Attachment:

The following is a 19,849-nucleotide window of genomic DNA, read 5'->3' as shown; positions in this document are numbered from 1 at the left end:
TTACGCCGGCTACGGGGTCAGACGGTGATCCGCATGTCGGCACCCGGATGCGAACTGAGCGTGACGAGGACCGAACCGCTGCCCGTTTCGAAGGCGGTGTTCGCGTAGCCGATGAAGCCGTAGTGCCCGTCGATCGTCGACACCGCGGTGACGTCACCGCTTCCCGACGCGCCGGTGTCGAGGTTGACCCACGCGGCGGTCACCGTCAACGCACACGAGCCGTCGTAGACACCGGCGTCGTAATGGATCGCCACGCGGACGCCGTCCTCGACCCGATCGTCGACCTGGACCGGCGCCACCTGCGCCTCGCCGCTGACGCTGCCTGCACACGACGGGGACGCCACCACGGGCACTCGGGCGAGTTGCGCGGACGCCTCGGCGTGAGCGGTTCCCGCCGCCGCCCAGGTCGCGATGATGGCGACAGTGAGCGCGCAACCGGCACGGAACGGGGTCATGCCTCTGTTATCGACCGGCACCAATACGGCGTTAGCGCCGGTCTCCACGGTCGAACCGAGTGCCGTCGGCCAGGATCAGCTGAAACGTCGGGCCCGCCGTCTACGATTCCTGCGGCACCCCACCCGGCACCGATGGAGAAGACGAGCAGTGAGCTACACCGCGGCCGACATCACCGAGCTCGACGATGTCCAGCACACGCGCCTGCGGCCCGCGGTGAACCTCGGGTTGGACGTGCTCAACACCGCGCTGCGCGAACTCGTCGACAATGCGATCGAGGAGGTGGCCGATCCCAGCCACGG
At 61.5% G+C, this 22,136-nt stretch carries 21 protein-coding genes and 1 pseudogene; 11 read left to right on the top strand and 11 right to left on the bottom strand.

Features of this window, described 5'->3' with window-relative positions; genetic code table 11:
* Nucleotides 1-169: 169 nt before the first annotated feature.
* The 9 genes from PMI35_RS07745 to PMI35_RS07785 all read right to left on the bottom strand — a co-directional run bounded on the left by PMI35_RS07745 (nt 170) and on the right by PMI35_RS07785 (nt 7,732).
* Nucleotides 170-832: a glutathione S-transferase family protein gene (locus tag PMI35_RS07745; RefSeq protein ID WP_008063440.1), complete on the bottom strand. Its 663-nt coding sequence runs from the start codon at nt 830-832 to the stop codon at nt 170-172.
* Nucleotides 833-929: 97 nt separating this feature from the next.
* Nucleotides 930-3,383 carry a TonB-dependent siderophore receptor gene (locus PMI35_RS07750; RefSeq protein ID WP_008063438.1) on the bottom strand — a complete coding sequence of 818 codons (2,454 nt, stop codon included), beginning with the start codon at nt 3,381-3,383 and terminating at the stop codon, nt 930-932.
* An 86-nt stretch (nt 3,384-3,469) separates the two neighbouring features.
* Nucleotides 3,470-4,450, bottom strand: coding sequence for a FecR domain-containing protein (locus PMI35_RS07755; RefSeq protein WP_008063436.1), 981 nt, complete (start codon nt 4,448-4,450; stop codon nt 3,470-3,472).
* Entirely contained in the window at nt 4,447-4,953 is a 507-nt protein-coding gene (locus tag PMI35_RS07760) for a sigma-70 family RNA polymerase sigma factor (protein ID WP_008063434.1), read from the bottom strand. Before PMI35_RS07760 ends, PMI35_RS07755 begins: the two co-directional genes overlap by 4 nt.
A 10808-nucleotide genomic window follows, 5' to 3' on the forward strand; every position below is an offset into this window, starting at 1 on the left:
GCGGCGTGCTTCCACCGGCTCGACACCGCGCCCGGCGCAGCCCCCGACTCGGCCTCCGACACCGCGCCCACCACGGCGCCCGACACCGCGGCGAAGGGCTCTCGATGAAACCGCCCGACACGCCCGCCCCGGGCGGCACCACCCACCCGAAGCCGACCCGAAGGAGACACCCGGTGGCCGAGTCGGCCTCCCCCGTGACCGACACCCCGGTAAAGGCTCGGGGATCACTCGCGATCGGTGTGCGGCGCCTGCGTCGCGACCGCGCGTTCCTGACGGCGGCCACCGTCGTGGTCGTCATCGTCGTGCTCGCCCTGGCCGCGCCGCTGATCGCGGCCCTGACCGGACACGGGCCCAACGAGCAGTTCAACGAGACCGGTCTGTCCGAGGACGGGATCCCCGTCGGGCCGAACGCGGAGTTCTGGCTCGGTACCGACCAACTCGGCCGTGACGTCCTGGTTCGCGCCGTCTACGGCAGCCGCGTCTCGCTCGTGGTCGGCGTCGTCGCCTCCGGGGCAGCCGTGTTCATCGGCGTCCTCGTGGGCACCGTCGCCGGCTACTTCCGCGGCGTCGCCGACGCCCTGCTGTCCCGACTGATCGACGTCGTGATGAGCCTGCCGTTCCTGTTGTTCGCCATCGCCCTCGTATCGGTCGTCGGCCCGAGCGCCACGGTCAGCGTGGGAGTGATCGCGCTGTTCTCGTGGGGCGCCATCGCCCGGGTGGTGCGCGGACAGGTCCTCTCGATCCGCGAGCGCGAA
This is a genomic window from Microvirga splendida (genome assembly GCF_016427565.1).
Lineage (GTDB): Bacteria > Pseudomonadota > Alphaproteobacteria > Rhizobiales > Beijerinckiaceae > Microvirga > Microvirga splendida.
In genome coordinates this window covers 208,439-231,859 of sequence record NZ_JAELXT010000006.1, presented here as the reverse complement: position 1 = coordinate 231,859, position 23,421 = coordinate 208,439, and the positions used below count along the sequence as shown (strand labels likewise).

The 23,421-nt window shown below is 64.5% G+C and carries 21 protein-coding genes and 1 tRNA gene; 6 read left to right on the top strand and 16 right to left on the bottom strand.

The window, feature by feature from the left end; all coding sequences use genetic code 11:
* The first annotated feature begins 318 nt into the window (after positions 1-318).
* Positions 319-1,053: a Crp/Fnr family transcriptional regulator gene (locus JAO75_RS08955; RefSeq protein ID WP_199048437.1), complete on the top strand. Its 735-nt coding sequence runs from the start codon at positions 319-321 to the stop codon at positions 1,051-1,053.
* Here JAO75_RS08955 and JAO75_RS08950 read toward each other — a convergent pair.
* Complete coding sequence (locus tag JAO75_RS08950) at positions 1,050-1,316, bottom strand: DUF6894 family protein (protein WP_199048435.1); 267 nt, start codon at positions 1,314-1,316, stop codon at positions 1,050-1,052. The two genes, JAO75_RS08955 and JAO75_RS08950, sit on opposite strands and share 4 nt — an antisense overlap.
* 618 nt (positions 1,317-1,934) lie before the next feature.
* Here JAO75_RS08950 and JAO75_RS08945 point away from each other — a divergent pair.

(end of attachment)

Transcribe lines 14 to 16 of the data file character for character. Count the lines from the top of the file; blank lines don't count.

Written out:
GCGGCGTGCTTCCACCGGCTCGACACCGCGCCCGGCGCAGCCCCCGACTCGGCCTCCGACACCGCGCCCACCACGGCGCCCGACACCGCGGCGAAGGGCTCTCGATGAAACCGCCCGACACGCCCGCCCCGGGCGGCACCACCCACCCGAAGCCGACCCGAAGGAGACACCCGGTGGCCGAGTCGGCCTCCCCCGTGACCGACACCCCGGTAAAGGCTCGGGGATCACTCGCGATCGGTGTGCGGCGCCTGCGTCGCGACCGCGCGTTCCTGACGGCGGCCACCGTCGTGGTCGTCATCGTCGTGCTCGCCCTGGCCGCGCCGCTGATCGCGGCCCTGACCGGACACGGGCCCAACGAGCAGTTCAACGAGACCGGTCTGTCCGAGGACGGGATCCCCGTCGGGCCGAACGCGGAGTTCTGGCTCGGTACCGACCAACTCGGCCGTGACGTCCTGGTTCGCGCCGTCTACGGCAGCCGCGTCTCGCTCGTGGTCGGCGTCGTCGCCTCCGGGGCAGCCGTGTTCATCGGCGTCCTCGTGGGCACCGTCGCCGGCTACTTCCGCGGCGTCGCCGACGCCCTGCTGTCCCGACTGATCGACGTCGTGATGAGCCTGCCGTTCCTGTTGTTCGCCATCGCCCTCGTATCGGTCGTCGGCCCGAGCGCCACGGTCAGCGTGGGAGTGATCGCGCTGTTCTCGTGGGGCGCCATCGCCCGGGTGGTGCGCGGACAGGTCCTCTCGATCCGCGAGCGCGAA
This is a genomic window from Microvirga splendida (genome assembly GCF_016427565.1).
Lineage (GTDB): Bacteria > Pseudomonadota > Alphaproteobacteria > Rhizobiales > Beijerinckiaceae > Microvirga > Microvirga splendida.